The water crisis reveals the existence of socially configured conflict. Diversity is preyed on as contrasting races find fault in their neighbors or develop the feeling that they are marginalized and targeted. The code of ethics for social work practice emphasizes that respect is crucial and presents a plea that people should desist from any actions with potential to assume a biased identity on racial or ethnic lines among other factors of diversity (NASW Delegate Assembly, 1996). The application of cultural pluralism and multiculturalism theories can provide a solution to existent challenges but equally attract issues attributed to strategic inadequacies and the complexities of the conventional societies.
A perspective correctional approach is adapted. Societies are persuaded to accept diversity by presenting argument that all races are equal and deserve fair treatment. The theories fashioned to prevent oppressive socialization. Cultural pluralism and multiculturalism develop a social realm that supports progression beyond the identification with specific races and ethnic background. People are encouraged to look beyond cultural limitations and appreciate diversity as a necessary part of society.
The two theories of cultural diversity are inadequately designed to avoid the consequences of institutionalized racial prejudice. They fail to present mechanisms to respond to issues such as the implications of racial bias on the quality of life for marginalized populations. They address the socially motivated problem as a biologically instigated issue thus missing out on the true meaning of racism. The association of cultural pluralism and multiculturalism to tolerance for diversity implies that one culture is preferred to the other thus called upon to accommodate its marginalized neighbor (Kohli, Huber, and Faul, 2010).
The application of cultural pluralism within Trucha Marron will allow the Caucasian population to develop bonds with the people of Oak Bottom. Ethnic tension will cease with the Latin enjoying the opportunity to live as per their culture and feeling appreciated by neighbors. Acceptance of diversity and existence of opportunity to exercise freedoms without feeling threatened will allow Trucha Marron community to develop positive attitude towards their neighbors. Similarly, Oak Bottoms adoption of multiculturalism shall allow the community to understand that it needs its neighbors and facilitate the forging of productive relationships. On its part, Oak Bottom shall continue to enjoy the feeling of superiority though in a silent manner. In that sense, both societies shall progress in a profitable manner. However, the success of such approaches depends on Oak Bottoms and Trucha Marrons ability to identify their points of conflict and the motivation to suppress such.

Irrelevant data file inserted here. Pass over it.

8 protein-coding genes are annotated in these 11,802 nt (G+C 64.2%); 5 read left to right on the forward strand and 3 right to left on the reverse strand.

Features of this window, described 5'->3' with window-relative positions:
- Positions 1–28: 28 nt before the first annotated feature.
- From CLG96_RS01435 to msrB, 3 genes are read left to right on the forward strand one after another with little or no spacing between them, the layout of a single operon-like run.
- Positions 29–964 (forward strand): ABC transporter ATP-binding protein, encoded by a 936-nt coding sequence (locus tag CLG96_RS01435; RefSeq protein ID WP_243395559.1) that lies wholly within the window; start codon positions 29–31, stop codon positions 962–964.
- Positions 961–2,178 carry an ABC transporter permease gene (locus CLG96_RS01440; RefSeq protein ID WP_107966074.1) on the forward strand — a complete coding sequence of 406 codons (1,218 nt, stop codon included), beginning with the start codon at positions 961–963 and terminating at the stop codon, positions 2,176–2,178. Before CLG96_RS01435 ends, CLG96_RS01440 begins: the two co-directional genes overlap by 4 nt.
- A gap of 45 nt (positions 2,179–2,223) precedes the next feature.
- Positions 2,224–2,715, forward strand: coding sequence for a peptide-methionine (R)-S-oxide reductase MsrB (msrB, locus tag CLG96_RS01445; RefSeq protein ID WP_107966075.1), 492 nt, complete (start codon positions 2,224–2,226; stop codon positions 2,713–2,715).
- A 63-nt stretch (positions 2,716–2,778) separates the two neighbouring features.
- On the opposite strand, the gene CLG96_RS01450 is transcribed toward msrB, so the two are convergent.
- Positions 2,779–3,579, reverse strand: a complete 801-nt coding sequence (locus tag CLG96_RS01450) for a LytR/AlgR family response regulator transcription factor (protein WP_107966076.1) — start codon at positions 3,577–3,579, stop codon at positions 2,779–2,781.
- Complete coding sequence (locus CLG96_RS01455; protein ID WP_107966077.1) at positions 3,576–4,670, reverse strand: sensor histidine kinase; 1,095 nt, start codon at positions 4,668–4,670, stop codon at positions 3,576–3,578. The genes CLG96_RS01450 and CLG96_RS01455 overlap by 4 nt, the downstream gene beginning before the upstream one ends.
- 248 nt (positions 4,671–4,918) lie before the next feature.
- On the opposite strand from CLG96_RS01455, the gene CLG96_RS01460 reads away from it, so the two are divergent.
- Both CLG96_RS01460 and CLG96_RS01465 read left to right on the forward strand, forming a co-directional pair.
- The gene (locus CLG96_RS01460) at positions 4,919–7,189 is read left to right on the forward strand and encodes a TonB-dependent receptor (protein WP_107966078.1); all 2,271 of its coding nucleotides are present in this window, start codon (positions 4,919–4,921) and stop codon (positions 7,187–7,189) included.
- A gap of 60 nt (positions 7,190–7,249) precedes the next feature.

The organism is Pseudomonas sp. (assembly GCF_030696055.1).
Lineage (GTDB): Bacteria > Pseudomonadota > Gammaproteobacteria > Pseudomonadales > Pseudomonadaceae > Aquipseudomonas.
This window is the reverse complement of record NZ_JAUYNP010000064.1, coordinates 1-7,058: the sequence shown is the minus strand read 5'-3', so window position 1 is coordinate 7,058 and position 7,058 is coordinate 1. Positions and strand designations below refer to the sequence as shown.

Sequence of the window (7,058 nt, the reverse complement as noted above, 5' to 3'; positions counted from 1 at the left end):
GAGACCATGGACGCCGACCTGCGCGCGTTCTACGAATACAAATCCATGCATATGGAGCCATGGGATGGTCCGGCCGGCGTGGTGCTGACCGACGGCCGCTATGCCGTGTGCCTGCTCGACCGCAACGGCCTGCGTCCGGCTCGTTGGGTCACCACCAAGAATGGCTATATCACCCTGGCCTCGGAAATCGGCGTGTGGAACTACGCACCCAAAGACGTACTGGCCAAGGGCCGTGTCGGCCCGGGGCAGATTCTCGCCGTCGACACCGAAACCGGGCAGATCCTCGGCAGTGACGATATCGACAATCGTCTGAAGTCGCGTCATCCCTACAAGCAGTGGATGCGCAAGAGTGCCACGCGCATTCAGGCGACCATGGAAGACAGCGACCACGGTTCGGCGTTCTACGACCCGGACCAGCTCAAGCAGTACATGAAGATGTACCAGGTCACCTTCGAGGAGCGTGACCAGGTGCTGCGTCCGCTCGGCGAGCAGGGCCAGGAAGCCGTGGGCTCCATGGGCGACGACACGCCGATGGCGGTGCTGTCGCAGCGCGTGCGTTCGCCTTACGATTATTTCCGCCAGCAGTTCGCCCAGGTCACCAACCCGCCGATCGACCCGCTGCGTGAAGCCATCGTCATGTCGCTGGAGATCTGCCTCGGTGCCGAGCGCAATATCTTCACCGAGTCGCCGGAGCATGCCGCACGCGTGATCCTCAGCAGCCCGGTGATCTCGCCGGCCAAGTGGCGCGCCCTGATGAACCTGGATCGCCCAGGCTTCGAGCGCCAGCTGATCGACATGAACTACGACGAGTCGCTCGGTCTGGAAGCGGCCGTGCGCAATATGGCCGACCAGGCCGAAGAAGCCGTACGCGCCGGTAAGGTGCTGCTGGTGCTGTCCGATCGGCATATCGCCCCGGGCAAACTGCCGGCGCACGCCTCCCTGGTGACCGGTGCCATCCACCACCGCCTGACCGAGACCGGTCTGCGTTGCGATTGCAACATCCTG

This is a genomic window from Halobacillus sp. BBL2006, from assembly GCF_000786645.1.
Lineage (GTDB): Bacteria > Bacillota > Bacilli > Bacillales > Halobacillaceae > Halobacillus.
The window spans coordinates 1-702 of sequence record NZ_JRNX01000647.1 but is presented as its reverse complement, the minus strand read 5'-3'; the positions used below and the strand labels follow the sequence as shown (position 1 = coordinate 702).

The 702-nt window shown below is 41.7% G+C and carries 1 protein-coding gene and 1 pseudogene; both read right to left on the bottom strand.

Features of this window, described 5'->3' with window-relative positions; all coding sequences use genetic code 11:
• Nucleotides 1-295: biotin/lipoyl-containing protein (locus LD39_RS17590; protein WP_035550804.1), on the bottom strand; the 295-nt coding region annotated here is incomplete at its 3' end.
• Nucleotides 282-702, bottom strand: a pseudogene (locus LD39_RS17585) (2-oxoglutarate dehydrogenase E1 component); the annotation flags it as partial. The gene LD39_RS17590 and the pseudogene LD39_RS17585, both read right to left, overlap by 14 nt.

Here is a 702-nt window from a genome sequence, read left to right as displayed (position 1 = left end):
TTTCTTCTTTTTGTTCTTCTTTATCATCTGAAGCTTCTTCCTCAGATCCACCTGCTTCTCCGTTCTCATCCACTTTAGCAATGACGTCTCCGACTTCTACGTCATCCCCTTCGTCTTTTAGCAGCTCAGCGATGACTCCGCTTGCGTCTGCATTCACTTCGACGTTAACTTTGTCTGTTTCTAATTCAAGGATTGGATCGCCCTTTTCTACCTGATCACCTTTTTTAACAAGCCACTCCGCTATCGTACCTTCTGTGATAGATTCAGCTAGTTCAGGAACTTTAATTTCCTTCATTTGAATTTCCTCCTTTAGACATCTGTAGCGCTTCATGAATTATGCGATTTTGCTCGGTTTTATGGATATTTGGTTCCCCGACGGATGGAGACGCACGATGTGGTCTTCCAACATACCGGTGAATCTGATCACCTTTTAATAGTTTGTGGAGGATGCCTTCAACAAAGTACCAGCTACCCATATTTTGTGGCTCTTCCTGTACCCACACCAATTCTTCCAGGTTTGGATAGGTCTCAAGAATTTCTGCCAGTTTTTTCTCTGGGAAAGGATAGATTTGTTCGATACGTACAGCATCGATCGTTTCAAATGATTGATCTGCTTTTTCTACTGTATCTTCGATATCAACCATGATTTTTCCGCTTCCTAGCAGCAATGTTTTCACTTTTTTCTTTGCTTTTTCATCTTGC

The differences between the two groups shall the negotiated through multiracial discussion forums. To develop cohesive association and motivate residents that they may appreciate diversity all engages shall address stakeholders as equals. Such process entails an arbitration process where each group listens to the other and common interests qualify as shared objectives alongside mending cultural relationships. An arbitration process is beneficial in the sense that it allows interested parties to seek solutions on the basis of mutually agreeable framework (Novais & Carneiro, 2016). In order to find equilibrium between my perspective and the perceptions of the two communities, I shall consider critical reasoning. An assessment of the circumstance of the prevailing issues and recognition of prejudices as possible instigations of the blame game allows for a logical conclusion.
In conclusion, Trucha Marron and Oak Bottom are affected by a social problem that is inspired by racial prejudice and perceptions of oppression. The communities lack trust for each other and shift blame about prevailing crisis. The application of social theories and concepts can deliver the communities from the circumstances.
Kohli, H., Huber, R., & Faul, A. (2010). Historical and Theoretical Development of Culturally Competent Social Work Practice. Journal Of Teaching In Social Work, 30(3), 252-271. http://dx.doi.org/10.1080/08841233.2010.499091
NASW Delegate Assembly. (1999). Social Workers Code of Ethics of the National Association of Social Workers. Code Of Ethics Of The National Association, 1-22.
Novais, P., & Carneiro, D. (2016). Interdisciplinary perspectives on contemporary conflict resolution. Hershey, Pennsylvania: IGI Global.
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